As for the bluebells, I will return to this spot regularly over the coming weeks. For an overcast or misty day the perfect time will be around sunrise or just after at this time of the year, which means leaving the house at 5:45am. On a bright day I suspect that later in the day, around teatime or even towards sunset, will work best but I’ve yet to test this theory. The only issue with an evening shoot is a practical one; I park in the carpark of a local restaurant and whilst they have no objections first thing in the morning I can see them being less happy when I’m taking up a space that could be used by a paying diner! I shall take a drive down one evening though to test this theory out properly and investigate alternative parking.

In retrospect – August

In Flying High I reflected on the number of different projects that I’ve embarked upon this year and in particular the new techniques, in terms of both software and hardware, that I’ve been adding to my tool kit. One thing I’ve not touched upon in any detail recently has been my ongoing move from Nikon to Fuji. I’ve gone a long way down the path, reducing my Nikon gear and purchasing further Fuji products, but have not yet made that irrevocable step and “gone mirrorless”.

As ever, this blog post is largely a transcript of my ramblings in the video, link below.

…made that irrevocable step and “gone mirrorless”

That sounds dramatic, and in a sense it is. Without a salary coming in every month the opportunities for purchasing new kit are of necessity limited. I’m happy with that as the alternative would be to return to being a wage-slave, and at my age that is not a pleasant prospect. The reality is that if I want to purchase the remaining items that would provide me with a “full” Fuji kit I will need to sell the Nikons with little realistic chance of being able to purchase them again if I change my mind at least in the near to medium future.  So it’s kind of a big deal – albeit a first world “problem”.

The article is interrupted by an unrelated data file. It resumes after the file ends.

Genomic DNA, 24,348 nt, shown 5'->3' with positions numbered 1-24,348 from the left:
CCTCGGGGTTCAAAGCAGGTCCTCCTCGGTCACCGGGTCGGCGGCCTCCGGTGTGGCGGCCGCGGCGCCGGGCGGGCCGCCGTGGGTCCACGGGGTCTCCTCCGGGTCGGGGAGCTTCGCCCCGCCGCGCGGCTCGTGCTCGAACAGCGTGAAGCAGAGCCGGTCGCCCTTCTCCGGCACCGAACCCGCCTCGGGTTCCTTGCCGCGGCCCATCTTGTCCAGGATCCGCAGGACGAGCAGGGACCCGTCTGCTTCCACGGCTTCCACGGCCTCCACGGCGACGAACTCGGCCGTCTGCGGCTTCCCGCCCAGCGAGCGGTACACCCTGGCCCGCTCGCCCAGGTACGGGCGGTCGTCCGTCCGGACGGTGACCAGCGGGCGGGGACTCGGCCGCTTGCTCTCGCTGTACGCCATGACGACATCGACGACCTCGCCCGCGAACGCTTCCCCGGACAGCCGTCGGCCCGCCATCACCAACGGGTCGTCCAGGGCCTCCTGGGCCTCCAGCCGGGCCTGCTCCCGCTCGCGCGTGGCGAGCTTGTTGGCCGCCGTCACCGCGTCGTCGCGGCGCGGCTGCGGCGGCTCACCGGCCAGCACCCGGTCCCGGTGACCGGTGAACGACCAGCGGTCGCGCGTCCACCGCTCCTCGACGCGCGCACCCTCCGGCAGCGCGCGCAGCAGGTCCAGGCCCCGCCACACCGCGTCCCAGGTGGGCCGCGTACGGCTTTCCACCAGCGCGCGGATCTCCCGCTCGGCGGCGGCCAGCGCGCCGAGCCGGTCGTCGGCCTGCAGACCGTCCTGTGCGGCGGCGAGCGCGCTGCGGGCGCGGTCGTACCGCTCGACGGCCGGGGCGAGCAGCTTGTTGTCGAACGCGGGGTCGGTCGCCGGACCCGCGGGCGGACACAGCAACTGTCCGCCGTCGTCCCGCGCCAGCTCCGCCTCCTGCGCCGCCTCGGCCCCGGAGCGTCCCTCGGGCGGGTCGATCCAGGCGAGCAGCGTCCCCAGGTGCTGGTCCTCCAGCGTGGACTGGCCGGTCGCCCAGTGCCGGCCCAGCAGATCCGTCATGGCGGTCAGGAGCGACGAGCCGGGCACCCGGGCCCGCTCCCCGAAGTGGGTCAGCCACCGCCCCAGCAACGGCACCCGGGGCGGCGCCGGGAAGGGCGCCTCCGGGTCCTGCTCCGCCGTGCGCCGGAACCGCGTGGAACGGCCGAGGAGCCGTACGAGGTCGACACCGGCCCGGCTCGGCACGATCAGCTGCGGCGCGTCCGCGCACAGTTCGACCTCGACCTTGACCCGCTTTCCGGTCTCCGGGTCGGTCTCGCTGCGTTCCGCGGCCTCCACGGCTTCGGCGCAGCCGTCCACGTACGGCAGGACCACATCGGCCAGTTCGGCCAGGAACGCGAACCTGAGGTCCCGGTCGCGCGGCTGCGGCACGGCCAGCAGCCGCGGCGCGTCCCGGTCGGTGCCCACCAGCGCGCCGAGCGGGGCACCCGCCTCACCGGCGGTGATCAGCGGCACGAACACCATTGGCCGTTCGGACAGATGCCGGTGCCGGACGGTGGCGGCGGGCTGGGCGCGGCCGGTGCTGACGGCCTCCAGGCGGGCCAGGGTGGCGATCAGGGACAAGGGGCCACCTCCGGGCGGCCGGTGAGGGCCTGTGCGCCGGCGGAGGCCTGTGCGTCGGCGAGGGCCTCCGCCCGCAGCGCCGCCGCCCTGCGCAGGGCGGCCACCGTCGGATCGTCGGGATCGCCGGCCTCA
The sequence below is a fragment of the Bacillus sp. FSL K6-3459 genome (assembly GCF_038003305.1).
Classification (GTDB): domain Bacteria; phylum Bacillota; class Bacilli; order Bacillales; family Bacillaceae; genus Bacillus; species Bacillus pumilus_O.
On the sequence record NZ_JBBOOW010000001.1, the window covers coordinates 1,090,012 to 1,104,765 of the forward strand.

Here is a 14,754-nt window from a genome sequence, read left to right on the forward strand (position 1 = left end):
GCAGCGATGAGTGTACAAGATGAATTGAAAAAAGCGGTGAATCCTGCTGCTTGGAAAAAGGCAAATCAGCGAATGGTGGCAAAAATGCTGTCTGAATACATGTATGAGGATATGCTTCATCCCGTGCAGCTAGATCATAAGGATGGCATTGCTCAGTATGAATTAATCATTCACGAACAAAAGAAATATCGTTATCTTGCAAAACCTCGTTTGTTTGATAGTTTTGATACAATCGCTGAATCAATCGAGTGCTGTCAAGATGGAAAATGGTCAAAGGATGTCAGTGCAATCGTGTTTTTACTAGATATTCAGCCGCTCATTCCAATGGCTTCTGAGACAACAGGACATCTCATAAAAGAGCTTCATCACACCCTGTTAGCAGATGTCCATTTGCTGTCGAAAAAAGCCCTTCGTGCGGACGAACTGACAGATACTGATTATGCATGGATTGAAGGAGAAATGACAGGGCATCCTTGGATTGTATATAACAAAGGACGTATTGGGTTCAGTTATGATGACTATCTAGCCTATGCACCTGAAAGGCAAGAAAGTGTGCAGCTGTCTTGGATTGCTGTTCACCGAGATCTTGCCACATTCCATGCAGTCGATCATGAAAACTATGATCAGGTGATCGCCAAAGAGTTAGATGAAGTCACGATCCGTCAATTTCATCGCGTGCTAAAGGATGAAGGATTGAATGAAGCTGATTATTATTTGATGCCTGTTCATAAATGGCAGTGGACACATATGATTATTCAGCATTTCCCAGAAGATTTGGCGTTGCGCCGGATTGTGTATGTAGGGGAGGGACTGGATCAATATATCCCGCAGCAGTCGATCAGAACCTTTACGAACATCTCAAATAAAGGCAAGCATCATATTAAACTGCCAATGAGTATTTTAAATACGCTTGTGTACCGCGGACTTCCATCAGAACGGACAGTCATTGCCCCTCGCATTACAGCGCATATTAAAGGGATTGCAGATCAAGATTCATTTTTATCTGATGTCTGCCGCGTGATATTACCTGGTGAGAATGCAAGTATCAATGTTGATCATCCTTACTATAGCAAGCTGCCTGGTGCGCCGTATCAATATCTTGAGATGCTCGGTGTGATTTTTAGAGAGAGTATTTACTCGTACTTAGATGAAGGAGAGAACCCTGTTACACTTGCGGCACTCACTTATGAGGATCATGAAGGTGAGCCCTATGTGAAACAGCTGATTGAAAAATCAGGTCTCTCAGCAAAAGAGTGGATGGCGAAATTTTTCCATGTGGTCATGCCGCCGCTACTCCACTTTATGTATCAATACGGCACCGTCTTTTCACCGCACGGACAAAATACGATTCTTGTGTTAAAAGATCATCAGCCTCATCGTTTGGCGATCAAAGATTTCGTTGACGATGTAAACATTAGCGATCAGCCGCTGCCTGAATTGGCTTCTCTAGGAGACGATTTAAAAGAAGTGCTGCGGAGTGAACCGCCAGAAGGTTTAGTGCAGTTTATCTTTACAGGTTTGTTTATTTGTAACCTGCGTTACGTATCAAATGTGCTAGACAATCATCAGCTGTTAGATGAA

If you consider that only two weeks ago I was processing images from 2015 and wondering if I’d done the right thing in selling my Nikon D800E rather than the D750 then you will appreciate that I’m probably not “there” yet and I had a long conversation on this very subject with a fellow Nikon/Fuji photographer very recently.  He took three ŷears from purchasing his first Fuji camera to selling his full-frame Nikons. However, even now he still has a top-quality crop sensor Nikon DSLR which is his go-to for natural history and wildlife subjects.  He has been trying the Fuji X-T2 for wildlife but in his words the jury is still out on that one. The telling comment though came ten minutes later when he mentioned he was looking to upgrade his current crop sensor Nikon DSLR for a newer model. I think that tells us what we need to know about the practicalities of going fully mirrorless using Fuji cameras if wildlife photography is a serious part of your output.

Now, unlike Richard I am not a regular wildlife photographer (he is and is excellent at it too) but I do like to dabble, plus of course the longer lens does have uses for landscape work.  The longest lens I’ve used on the Fuji is the 55-200 “kit” lens. It’s OK, nothing stellar, but used carefully it’s perfectly adequate for landscape work. For the number of times I actively seek out wildlife subjects it simply isn’t appropriate to splash the cash for the Fuji 100-400 for example. For my purposes it falls neatly into the “nice to have” category.

With my Nikons however I have an f2.8 70-200 Nikon lens, a 300mm f4 prime Nikkor with a 1.4x converter both of which provide much better quality for landscape use compared to the Fuji 55-200.

Looking back over the last twelve months the majority of my photography has been with one of the Fuji bodies. On the surface a clear indication that perhaps the time is perhaps right to move over fully. But further analysis (harking back to my working days) reveals something more fundamental. If we ignore the occasional wildlife photography then broadly speaking my camera usage is actually fairly genre specific: